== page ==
My dissertation research is exploring the historic agronomic practice of seed saving among gardeners and farmers. I am interested in understanding why they save seeds—given it is not efficient (or is it?). My project asks how these farmers and gardeners came to learn this skill and develop their practice given the small number of people with this knowledge; and what does this practice mean for socio cultural resiliency in times of global environmental change?
I have been incredibly inspired by the almost two dozen people I interviewed. Their dedication to saving seeds and promoting agrobiodiversity through their practices takes many forms. I have learned much, such as the extent to which seed saving for some is about developing seeds better adapted to the local environment including disease resistance and tolerance. For others, it is ensuring a variety never vanishes again. Several seed savers I interviewed had developed partnerships which could be drawn on to grow out a variety when only few seeds existed. Once a viable number of seeds were produced, seeds then became available to the larger community.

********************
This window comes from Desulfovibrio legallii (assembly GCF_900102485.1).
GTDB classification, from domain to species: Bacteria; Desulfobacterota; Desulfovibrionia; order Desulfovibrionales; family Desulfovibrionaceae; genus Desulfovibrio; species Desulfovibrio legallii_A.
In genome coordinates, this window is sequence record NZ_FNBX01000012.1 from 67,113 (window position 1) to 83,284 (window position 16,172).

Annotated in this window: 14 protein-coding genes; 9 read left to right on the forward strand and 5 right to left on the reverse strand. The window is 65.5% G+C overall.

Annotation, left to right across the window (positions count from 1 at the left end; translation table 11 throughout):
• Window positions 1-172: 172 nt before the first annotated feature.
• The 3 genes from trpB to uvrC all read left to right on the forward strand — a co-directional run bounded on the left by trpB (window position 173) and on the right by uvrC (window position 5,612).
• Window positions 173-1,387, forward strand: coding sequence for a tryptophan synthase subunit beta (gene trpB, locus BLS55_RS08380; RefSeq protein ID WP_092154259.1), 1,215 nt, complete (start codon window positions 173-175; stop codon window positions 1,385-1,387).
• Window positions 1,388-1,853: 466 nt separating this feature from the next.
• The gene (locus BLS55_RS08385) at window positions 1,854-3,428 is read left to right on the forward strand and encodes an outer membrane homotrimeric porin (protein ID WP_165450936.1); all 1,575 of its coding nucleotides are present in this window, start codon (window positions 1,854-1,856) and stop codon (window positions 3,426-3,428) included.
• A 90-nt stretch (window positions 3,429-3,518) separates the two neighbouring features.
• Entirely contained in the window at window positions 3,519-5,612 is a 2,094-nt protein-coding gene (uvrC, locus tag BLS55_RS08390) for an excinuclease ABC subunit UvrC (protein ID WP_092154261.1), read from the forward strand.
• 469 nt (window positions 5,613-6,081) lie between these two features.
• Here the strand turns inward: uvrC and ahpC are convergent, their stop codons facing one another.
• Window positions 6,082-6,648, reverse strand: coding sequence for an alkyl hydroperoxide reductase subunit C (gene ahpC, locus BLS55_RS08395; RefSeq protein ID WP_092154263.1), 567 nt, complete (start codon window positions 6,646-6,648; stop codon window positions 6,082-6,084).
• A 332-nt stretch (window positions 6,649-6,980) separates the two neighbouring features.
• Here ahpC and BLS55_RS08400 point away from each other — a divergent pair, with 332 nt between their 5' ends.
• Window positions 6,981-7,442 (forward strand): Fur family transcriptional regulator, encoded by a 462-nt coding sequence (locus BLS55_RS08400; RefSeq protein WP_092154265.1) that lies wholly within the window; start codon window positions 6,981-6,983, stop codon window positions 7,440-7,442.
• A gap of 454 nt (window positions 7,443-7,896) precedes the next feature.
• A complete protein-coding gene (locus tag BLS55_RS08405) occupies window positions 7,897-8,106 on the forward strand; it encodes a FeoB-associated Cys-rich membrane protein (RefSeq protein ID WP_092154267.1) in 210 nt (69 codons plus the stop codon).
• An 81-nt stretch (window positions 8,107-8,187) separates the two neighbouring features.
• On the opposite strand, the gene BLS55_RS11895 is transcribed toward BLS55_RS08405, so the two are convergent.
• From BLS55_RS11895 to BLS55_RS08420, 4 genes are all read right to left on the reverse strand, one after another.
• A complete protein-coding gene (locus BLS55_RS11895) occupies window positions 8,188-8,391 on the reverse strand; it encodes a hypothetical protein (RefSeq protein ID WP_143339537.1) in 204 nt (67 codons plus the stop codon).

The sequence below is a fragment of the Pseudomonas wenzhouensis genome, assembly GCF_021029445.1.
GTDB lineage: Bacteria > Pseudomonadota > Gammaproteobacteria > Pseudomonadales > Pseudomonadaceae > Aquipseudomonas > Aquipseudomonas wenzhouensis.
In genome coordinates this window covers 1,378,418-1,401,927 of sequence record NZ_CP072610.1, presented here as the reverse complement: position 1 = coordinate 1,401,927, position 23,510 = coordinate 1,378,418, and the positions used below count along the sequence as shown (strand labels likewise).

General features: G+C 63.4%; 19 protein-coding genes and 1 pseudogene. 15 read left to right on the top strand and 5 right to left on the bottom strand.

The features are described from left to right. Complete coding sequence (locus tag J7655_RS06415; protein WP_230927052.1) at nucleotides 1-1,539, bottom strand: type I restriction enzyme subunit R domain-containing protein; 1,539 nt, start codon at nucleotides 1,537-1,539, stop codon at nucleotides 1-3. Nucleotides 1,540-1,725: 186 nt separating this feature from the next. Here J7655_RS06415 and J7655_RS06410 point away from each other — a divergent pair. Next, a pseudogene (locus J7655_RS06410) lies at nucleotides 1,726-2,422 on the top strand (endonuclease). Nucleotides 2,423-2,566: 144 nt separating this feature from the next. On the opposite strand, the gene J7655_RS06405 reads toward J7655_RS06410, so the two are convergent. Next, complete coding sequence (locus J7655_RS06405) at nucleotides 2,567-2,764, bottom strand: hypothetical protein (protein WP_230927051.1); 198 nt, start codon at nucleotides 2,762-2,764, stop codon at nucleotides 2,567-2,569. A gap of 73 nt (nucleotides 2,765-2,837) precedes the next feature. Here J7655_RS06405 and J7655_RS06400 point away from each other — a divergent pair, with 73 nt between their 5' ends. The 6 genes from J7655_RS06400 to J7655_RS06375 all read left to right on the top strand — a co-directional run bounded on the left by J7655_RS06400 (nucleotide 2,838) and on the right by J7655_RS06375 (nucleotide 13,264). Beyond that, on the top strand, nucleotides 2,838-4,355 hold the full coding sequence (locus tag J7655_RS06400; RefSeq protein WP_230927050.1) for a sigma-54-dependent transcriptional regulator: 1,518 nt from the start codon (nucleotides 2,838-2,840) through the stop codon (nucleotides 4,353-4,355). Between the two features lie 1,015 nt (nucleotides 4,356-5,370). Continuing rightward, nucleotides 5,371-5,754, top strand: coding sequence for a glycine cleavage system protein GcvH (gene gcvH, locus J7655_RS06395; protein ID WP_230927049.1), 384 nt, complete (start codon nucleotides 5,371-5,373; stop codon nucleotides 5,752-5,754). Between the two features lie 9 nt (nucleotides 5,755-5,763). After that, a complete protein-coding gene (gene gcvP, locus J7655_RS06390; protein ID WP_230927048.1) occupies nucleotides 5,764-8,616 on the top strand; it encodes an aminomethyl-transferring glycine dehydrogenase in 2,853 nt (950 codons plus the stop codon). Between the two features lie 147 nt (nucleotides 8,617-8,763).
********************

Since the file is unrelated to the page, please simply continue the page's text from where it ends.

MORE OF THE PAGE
My research has several implications, from serving as a proxy on how agricultural skills can be relearned to the specifics of exploring seed saving’s potential in promoting agroecosystem resiliency. Resiliency is something which becomes increasingly more important in times of environmental and climate change. Seed saving in and of itself involves experimenting with seeds; and creating novelty (e.g. developing locally adapted varieties, new socio-cultural linkages). These same two qualities are crucial for complex adaptive systems, such as food systems and agriculture, to adapt to climate change and extreme weather events.